Computer users running older browsers or unpatched software are more likely to get infected with malware just by visiting a website. Avast blocks these infected ads, but to be safe, please use the most updated version. To update your Avast, right-click the Avast Antivirus icon in the systems tray at the bottom-right corner of your desktop. From the menu, select Update.
“This kind of malvertising is a fairly easy way for cybercriminals to deliver adware or another malicious payload. Many websites sell advertising space to ad networks then deliver the targeted ads to your screen,” said Avast Virus Lab researcher Honza Zika. “All Avast users with current virus databases are fully protected against this attack, but those without protection or up-to-date security patches run the risk of being infected with ransomware.”
We’re happy to announce that Avast SecureLine VPN will now be preloaded onto ASUS notebooks. Avast SecureLine VPN is now being made available on the company’s popular notebooks worldwide (with the exception of China), making it possible to provide users across the globe with a secure online experience by protecting them from hackers and other vulnerabilities.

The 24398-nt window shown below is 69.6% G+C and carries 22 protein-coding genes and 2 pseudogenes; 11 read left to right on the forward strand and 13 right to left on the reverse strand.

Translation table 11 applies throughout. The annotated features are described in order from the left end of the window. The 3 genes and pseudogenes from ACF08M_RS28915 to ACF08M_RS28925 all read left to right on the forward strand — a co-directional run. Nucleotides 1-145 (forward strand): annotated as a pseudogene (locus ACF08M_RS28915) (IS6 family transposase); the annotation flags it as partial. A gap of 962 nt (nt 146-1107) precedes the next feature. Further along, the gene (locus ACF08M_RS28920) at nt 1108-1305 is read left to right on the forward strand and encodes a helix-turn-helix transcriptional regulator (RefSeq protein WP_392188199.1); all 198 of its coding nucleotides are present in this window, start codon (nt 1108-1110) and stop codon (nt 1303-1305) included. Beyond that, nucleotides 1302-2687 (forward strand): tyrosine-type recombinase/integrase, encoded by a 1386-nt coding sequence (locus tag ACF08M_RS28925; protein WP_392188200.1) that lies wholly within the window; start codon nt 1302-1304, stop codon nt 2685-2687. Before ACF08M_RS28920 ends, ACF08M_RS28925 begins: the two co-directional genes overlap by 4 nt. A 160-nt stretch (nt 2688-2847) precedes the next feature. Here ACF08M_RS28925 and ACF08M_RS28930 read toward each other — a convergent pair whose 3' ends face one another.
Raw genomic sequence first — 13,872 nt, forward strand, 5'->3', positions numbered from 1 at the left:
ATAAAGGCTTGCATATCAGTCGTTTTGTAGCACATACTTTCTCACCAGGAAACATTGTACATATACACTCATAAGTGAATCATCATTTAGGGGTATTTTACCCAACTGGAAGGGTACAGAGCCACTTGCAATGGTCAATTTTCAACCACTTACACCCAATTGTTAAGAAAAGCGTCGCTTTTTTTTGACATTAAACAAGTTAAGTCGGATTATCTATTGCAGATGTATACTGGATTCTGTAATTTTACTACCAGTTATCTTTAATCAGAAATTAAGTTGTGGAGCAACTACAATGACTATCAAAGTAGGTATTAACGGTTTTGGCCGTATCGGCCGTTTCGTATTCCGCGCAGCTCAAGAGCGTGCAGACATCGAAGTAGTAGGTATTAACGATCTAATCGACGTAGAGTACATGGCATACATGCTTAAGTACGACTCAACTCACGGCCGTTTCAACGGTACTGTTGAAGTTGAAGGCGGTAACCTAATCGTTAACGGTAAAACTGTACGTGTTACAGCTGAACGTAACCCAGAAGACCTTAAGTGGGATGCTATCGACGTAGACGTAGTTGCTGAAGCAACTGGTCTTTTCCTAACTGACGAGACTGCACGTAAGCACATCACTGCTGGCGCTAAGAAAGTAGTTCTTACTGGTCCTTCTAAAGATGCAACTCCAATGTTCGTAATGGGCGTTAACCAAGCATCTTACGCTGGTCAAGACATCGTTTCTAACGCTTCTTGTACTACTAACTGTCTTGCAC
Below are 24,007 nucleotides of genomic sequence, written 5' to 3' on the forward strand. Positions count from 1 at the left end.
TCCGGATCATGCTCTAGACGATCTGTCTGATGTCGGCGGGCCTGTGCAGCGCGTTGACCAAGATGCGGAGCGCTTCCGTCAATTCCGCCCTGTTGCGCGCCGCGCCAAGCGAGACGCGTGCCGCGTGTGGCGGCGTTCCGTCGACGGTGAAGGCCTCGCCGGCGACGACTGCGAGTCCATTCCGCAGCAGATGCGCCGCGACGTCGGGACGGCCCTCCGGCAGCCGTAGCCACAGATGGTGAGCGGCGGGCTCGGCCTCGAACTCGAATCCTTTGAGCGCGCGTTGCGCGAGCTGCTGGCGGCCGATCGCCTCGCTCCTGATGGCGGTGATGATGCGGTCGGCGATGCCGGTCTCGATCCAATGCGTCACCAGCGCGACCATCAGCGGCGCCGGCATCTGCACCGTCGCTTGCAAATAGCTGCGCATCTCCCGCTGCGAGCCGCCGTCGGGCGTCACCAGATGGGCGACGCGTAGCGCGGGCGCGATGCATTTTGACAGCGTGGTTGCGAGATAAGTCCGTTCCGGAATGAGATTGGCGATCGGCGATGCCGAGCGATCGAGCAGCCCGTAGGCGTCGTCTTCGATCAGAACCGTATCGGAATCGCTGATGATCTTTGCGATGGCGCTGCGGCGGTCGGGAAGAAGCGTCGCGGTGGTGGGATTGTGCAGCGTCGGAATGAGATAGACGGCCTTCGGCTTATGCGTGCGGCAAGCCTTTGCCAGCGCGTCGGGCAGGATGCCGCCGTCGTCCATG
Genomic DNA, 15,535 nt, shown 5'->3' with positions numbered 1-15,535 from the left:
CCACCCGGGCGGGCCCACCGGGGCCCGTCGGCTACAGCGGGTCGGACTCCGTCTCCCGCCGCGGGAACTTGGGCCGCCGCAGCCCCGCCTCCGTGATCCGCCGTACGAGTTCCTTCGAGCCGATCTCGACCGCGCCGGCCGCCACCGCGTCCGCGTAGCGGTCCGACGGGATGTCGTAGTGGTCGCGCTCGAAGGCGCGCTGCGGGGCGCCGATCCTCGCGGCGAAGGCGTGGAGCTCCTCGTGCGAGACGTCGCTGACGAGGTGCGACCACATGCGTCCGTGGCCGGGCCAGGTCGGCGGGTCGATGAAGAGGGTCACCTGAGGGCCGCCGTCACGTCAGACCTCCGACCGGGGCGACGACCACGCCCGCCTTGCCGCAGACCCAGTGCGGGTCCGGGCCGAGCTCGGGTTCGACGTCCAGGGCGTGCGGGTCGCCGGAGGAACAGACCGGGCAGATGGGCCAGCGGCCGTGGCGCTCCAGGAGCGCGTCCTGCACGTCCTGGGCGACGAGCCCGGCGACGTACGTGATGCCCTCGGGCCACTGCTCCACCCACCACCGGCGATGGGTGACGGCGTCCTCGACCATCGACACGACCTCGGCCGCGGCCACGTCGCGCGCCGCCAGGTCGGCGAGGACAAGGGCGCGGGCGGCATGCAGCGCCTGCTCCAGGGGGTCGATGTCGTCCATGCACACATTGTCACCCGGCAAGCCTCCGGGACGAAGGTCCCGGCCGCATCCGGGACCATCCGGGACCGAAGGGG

A few weeks ago in Toronto, Chelsea Clark and her boyfriend were snuggling in their own home watching Netflix together on his laptop. This sounds very similar to what lots of people do to relax at home in the evening. What makes this story stand out is that someone was in the room with them.
Turns out that the next day when Clark looked at her Facebook page, she saw intimate images of herself and her boyfriend from the night before sent from an unknown person. The person, identified as Mahmoud Abdul in Cairo, Egypt, uploaded the pictures with a message that said “Really, cute couple [sic]”. The pictures were apparently taken from the laptop’s webcam.